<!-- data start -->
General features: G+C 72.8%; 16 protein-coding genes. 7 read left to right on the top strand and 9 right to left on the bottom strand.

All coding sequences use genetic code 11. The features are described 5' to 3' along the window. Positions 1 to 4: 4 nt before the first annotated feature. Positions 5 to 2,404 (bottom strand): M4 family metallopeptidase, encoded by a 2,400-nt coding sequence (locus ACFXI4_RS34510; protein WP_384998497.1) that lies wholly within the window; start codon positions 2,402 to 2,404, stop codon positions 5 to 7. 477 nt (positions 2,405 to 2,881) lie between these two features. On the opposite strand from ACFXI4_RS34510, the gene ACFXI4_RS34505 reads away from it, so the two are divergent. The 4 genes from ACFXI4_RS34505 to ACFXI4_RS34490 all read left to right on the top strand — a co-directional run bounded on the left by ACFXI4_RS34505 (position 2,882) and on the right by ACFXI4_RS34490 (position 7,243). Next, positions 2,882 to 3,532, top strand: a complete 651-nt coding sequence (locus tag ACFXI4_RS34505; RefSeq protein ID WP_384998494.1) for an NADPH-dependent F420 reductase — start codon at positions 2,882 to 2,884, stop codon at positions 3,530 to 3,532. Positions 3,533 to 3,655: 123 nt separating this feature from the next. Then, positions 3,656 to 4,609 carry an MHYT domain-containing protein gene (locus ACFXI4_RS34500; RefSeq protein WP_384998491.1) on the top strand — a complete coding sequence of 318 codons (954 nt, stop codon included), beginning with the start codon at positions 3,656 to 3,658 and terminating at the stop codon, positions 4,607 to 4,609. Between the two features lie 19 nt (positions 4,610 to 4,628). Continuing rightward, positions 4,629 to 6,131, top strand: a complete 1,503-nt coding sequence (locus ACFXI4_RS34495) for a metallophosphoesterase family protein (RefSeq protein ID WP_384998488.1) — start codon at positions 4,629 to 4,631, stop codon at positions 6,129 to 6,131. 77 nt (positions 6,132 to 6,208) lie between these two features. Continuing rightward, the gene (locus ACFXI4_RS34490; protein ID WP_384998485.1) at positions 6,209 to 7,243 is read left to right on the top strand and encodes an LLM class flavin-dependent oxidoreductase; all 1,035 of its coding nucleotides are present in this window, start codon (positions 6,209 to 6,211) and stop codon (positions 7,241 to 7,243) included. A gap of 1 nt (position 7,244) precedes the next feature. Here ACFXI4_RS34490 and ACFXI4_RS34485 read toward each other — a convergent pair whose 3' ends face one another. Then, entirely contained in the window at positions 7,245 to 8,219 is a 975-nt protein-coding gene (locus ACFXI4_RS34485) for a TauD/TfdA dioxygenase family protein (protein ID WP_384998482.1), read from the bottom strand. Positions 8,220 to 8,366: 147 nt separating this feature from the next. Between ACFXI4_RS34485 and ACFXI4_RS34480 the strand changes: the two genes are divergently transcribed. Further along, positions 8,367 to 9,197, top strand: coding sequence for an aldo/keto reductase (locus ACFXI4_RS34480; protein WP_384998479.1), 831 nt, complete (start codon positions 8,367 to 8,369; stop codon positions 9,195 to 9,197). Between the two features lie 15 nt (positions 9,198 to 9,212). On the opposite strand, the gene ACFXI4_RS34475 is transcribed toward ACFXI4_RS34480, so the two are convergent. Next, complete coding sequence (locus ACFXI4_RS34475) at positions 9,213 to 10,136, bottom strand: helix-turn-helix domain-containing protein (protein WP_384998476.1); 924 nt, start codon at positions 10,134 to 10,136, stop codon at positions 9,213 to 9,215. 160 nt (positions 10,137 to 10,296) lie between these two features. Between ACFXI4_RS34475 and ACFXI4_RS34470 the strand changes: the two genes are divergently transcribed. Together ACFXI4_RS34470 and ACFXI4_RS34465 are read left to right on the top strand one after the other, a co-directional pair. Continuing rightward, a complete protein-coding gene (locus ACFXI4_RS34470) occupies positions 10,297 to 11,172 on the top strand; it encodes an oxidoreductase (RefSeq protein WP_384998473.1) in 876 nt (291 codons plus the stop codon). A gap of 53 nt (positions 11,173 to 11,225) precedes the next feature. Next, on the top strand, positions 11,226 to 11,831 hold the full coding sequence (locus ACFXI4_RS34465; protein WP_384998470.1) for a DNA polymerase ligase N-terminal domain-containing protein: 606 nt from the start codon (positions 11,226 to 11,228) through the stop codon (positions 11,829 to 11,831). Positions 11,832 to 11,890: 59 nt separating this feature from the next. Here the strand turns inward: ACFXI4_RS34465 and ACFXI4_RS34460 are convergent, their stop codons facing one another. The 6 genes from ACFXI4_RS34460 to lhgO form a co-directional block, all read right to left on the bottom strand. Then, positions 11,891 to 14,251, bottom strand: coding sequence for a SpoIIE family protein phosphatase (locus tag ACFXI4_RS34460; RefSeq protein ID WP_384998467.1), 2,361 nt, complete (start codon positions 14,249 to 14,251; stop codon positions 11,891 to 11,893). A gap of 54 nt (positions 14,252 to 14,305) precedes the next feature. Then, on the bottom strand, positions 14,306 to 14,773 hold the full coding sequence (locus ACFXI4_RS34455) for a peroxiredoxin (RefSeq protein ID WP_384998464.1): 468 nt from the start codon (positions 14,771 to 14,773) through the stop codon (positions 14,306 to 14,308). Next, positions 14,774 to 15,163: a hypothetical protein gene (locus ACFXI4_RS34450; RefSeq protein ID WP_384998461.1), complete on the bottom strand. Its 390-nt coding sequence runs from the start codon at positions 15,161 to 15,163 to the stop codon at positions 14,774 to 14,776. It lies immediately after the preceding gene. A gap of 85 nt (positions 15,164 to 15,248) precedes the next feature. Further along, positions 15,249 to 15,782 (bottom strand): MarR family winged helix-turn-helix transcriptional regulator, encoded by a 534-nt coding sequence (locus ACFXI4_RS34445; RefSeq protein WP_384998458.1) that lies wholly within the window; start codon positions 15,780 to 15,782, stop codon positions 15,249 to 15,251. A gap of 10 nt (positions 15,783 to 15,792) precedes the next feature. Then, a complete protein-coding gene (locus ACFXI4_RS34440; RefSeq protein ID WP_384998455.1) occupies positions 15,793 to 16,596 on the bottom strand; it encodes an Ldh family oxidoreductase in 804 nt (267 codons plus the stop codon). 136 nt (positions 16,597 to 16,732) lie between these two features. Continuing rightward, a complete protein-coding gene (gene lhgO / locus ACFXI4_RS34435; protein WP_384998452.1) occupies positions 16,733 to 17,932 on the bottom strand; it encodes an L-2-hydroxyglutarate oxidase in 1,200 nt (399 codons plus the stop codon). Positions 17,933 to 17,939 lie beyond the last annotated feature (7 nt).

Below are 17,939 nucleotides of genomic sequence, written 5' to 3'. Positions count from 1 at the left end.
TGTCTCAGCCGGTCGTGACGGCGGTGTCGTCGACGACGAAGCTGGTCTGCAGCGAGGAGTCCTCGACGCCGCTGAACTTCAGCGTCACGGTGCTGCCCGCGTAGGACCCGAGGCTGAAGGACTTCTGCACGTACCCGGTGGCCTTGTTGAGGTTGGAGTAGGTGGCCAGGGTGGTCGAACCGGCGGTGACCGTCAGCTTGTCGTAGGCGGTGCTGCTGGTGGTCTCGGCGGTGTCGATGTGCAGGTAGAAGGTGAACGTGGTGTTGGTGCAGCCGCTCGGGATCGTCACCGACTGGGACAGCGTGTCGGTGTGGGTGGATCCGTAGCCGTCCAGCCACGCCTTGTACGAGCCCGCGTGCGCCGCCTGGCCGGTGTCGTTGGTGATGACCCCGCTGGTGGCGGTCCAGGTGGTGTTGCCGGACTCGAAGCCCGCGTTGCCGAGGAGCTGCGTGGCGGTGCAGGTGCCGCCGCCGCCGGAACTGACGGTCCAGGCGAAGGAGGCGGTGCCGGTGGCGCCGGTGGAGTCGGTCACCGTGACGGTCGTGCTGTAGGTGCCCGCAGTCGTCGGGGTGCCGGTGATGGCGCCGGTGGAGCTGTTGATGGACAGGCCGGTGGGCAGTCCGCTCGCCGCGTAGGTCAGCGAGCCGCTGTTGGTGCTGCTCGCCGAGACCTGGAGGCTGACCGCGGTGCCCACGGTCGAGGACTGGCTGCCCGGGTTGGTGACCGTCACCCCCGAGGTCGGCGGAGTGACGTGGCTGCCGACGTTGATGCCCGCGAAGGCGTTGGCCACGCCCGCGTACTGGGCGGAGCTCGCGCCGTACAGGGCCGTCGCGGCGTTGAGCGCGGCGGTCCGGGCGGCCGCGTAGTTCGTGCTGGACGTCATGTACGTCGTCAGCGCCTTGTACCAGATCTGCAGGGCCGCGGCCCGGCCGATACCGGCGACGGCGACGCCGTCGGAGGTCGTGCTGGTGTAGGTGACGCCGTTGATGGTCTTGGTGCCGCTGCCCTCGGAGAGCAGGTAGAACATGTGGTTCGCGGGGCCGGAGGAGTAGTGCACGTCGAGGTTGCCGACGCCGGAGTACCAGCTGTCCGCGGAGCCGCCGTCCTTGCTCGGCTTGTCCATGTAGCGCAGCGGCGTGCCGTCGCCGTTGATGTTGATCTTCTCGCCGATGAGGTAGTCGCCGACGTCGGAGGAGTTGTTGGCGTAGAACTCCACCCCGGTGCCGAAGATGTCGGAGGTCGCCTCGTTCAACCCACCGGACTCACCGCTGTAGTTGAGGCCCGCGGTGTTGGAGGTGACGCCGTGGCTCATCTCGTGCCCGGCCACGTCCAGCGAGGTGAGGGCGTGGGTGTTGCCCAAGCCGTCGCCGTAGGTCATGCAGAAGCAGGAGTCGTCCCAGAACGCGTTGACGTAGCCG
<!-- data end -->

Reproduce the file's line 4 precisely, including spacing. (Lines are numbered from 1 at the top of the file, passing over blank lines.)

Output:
TGTCTCAGCCGGTCGTGACGGCGGTGTCGTCGACGACGAAGCTGGTCTGCAGCGAGGAGTCCTCGACGCCGCTGAACTTCAGCGTCACGGTGCTGCCCGCGTAGGACCCGAGGCTGAAGGACTTCTGCACGTACCCGGTGGCCTTGTTGAGGTTGGAGTAGGTGGCCAGGGTGGTCGAACCGGCGGTGACCGTCAGCTTGTCGTAGGCGGTGCTGCTGGTGGTCTCGGCGGTGTCGATGTGCAGGTAGAAGGTGAACGTGGTGTTGGTGCAGCCGCTCGGGATCGTCACCGACTGGGACAGCGTGTCGGTGTGGGTGGATCCGTAGCCGTCCAGCCACGCCTTGTACGAGCCCGCGTGCGCCGCCTGGCCGGTGTCGTTGGTGATGACCCCGCTGGTGGCGGTCCAGGTGGTGTTGCCGGACTCGAAGCCCGCGTTGCCGAGGAGCTGCGTGGCGGTGCAGGTGCCGCCGCCGCCGGAACTGACGGTCCAGGCGAAGGAGGCGGTGCCGGTGGCGCCGGTGGAGTCGGTCACCGTGACGGTCGTGCTGTAGGTGCCCGCAGTCGTCGGGGTGCCGGTGATGGCGCCGGTGGAGCTGTTGATGGACAGGCCGGTGGGCAGTCCGCTCGCCGCGTAGGTCAGCGAGCCGCTGTTGGTGCTGCTCGCCGAGACCTGGAGGCTGACCGCGGTGCCCACGGTCGAGGACTGGCTGCCCGGGTTGGTGACCGTCACCCCCGAGGTCGGCGGAGTGACGTGGCTGCCGACGTTGATGCCCGCGAAGGCGTTGGCCACGCCCGCGTACTGGGCGGAGCTCGCGCCGTACAGGGCCGTCGCGGCGTTGAGCGCGGCGGTCCGGGCGGCCGCGTAGTTCGTGCTGGACGTCATGTACGTCGTCAGCGCCTTGTACCAGATCTGCAGGGCCGCGGCCCGGCCGATACCGGCGACGGCGACGCCGTCGGAGGTCGTGCTGGTGTAGGTGACGCCGTTGATGGTCTTGGTGCCGCTGCCCTCGGAGAGCAGGTAGAACATGTGGTTCGCGGGGCCGGAGGAGTAGTGCACGTCGAGGTTGCCGACGCCGGAGTACCAGCTGTCCGCGGAGCCGCCGTCCTTGCTCGGCTTGTCCATGTAGCGCAGCGGCGTGCCGTCGCCGTTGATGTTGATCTTCTCGCCGATGAGGTAGTCGCCGACGTCGGAGGAGTTGTTGGCGTAGAACTCCACCCCGGTGCCGAAGATGTCGGAGGTCGCCTCGTTCAACCCACCGGACTCACCGCTGTAGTTGAGGCCCGCGGTGTTGGAGGTGACGCCGTGGCTCATCTCGTGCCCGGCCACGTCCAGCGAGGTGAGGGCGTGGGTGTTGCCCAAGCCGTCGCCGTAGGTCATGCAGAAGCAGGAGTCGTCCCAGAACGCGTTGACGTAGCCG